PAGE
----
Gary Duell

Personal Finance, Retirement, Investing
“Gary Duell, Owner and Founder of Duell Wealth Preservation, wants his clients to receive the highest level of personal service and professional support that he can provide.”

Duell Wealth Preservation

Job Title:

Owner and Founder


Gary Duell is the Owner and Founder of Duell Wealth Preservation, an Oregon Registered Investment Adviser firm. Gary and his team know Health and Life Insurance is more than protection and risk reduction, it is a financial tool that helps secure the future of their clients retirement and gives them the freedom to experiment with new ideas and realize the passions that they put on hold while they are building a career and raising a family. That is why they specialize in insurance and financial products that help provide financial security such as Life Insurance, Annuities, and Long Term Care.

Gary provides comprehensive financial plans and the appropriate insurance and investments to implement them, continuing ethics education classes for insurance agents, as well as public seminars. He is currently on the faculty of Portland Community College’s Community Education department to provide retirement education to pre & current retirees.

Gary was born in Garden City Kansas, moving with his family to Salem, Oregon at the age of 5. He graduated from Willamette University in 1974 with a double major in psychology and philosophy. There being a scarcity of philosophy jobs, Gary took a harrowing nine-month stint at Oregon State Hospital as a psychiatric security aide on the women’s maximum security unit. “One Flew Over the Cuckoo’s Nest” was filmed there during that time, which only added to the chaos. The experience prompted Gary to change careers. He graduated from Willamette U. again, in 1977, with an MBA. After 18 years with Farmers Insurance, first as an underwriter, then supervisor, and then as an agent, Gary left in 1996 due to the purchase of Farmers by British American Tobacco. In 1997 he completed the last series of courses and exams to get the Chartered Financial Consultant (ChFC) designation from The American College at Bryn Mawr PA.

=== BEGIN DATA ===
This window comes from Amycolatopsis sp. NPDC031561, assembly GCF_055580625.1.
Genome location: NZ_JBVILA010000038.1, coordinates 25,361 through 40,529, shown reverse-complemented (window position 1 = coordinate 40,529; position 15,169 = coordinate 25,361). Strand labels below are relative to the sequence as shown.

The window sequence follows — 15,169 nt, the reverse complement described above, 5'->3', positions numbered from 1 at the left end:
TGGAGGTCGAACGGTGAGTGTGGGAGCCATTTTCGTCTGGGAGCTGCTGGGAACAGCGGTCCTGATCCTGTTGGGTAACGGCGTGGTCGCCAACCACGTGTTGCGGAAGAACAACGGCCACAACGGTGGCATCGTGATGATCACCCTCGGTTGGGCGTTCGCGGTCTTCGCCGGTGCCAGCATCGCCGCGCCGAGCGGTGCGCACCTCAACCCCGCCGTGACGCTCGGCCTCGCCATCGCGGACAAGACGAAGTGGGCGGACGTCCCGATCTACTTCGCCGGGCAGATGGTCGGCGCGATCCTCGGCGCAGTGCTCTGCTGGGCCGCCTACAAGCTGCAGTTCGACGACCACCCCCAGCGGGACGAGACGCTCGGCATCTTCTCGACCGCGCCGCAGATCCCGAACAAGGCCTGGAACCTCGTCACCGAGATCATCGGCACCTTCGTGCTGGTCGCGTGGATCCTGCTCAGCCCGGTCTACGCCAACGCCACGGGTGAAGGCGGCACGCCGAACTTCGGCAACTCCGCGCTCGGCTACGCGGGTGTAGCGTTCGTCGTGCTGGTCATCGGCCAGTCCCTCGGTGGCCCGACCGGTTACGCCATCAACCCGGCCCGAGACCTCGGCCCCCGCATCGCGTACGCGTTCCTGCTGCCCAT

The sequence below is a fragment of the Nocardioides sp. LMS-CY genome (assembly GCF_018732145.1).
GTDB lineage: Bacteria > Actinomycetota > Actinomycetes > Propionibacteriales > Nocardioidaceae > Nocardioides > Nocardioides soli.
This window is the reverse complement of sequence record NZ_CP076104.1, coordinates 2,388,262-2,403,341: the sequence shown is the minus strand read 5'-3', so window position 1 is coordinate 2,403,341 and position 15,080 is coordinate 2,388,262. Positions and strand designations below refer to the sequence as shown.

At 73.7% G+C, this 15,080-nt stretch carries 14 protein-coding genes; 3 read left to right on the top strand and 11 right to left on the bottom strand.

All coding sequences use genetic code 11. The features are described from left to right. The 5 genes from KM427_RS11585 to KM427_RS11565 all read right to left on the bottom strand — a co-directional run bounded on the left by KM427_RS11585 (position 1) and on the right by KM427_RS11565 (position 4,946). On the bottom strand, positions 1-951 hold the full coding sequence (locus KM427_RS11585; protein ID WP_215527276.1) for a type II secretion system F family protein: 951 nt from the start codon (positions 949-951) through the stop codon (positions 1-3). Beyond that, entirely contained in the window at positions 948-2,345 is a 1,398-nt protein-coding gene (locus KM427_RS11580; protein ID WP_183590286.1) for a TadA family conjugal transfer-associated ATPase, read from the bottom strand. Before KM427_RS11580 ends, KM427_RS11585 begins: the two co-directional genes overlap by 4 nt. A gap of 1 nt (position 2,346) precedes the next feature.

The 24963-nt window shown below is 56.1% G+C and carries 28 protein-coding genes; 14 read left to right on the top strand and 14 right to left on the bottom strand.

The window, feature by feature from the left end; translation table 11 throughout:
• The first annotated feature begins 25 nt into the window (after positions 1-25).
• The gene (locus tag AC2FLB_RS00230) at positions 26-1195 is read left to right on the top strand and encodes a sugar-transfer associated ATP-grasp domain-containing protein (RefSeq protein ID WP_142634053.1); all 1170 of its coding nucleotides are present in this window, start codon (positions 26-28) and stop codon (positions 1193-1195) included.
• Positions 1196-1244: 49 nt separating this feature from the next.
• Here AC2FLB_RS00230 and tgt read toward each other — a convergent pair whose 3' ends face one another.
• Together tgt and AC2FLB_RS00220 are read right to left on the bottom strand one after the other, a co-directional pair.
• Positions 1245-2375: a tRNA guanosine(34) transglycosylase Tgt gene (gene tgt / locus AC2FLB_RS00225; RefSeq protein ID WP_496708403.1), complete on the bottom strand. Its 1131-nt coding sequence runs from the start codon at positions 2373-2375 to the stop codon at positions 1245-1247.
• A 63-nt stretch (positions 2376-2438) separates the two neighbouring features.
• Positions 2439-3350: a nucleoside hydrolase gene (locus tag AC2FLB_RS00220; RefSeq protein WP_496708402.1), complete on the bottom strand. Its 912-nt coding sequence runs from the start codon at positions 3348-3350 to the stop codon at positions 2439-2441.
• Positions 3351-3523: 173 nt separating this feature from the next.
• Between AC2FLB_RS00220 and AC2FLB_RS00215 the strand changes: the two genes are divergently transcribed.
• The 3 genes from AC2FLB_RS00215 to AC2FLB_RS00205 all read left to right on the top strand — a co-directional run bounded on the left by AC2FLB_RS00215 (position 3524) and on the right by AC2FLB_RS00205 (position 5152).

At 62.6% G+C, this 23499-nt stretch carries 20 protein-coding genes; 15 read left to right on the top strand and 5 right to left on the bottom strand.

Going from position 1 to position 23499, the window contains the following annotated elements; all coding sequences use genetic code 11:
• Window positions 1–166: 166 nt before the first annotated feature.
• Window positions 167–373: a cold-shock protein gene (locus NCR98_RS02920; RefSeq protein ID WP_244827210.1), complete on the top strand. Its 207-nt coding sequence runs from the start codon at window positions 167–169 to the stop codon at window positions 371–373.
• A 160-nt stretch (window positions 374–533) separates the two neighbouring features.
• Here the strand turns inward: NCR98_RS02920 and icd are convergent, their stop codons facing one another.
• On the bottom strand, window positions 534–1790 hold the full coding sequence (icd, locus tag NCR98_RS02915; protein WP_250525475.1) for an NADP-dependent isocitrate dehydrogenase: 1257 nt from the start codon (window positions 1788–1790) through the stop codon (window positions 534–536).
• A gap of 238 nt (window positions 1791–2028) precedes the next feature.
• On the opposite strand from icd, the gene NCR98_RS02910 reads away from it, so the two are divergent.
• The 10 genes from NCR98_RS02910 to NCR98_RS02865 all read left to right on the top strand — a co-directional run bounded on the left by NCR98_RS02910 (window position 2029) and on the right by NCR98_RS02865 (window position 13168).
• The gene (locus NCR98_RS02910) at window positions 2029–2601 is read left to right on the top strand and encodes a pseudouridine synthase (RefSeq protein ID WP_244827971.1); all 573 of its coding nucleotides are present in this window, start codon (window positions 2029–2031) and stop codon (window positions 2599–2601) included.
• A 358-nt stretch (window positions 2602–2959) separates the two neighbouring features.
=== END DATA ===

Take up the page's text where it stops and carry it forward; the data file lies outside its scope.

Gary served a three year term on the Clackamas County Economic Development Commission and was chair of the Surface Water Management advisory committee. He was Treasurer on the Clackamas Community Land Trust board of directors and helped merge the CCLT with Proud Ground, their Portland counterpart. He is also a charter member, past President and current Treasurer of the Happy Valley Business Alliance. Gary loves what he does mostly because of the people he gets to work with. Many clients and friends have been made over the years.


B.S. in Philosophy & Psychology 1974, Willamette University
MBA 1977, Willamette University
Chartered Financial Consultant (ChFC) 1997, The American College

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  • Gary Duell interviewed by Investopedia
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    Social Security, Peri-Retirement
Do your earnings at the point of retirement impact Social Security benefits?
100% of people found this answer helpful

Yes and yes!  But replacing lower earning years by continuing to work may not have the impact you would expect. This is especially important to understand if you hate your work or your work is physically and/or psychologically wearing you down. Here's how SS calculates your monthly benefit:

  1. First, they pick the highest 35 earning years. If you haven't worked 35 years, then they'll include zero earnings for enough years to total 35.
  2. Then, they bring each one of those years forward into today's wages. For example, suppose you earned $20,000 in 1990 and you make $40,000/yr now. Guess what the multiplier is for 1990 wages, about 200% or $40,000. So working another year would not eliminate 1990 from your top 35!
  3. Then they total all 35 years' earnings and divide by 35 years of months or 420 to get your AIME (average income monthly earnings).
  4. Finally, they subject your AIME to three calculations. The first $885 of your AIME is multiplied times 90%. $886 through $5,336 wages are multiplied by 32%. Everything above $5,337 is multiplied by 15%. The results are added together to get your PIA (primary insurance amount which is the same as your full retirement age benefit). If your PIA is higher than $2,639, then $2,639 is your maximum PIA in 2017.

Whew! As you can see, the idea is to skew benefits toward lower earning participants, which is appropriate since the program was designed to primarily benefit the elderly poor.

April 2017
    Debt, Financial Planning
How can I dig myself out of debt after losing my job?
100% of people found this answer helpful
July 2017
    Annuities, Real Estate, Retirement Plans
Is it possible to spread out the taxes after closing out a guaranteed annuity?
100% of people found this answer helpful
June 2017
    Asset Allocation, IRAs, Mutual Funds
How can I get on the right investment path after starting later in life?
100% of people found this answer helpful
June 2017
    Investing, IRAs
Is a Traditional or Roth IRA a better option for someone who's never had a full-time job?
100% of people found this answer helpful
June 2017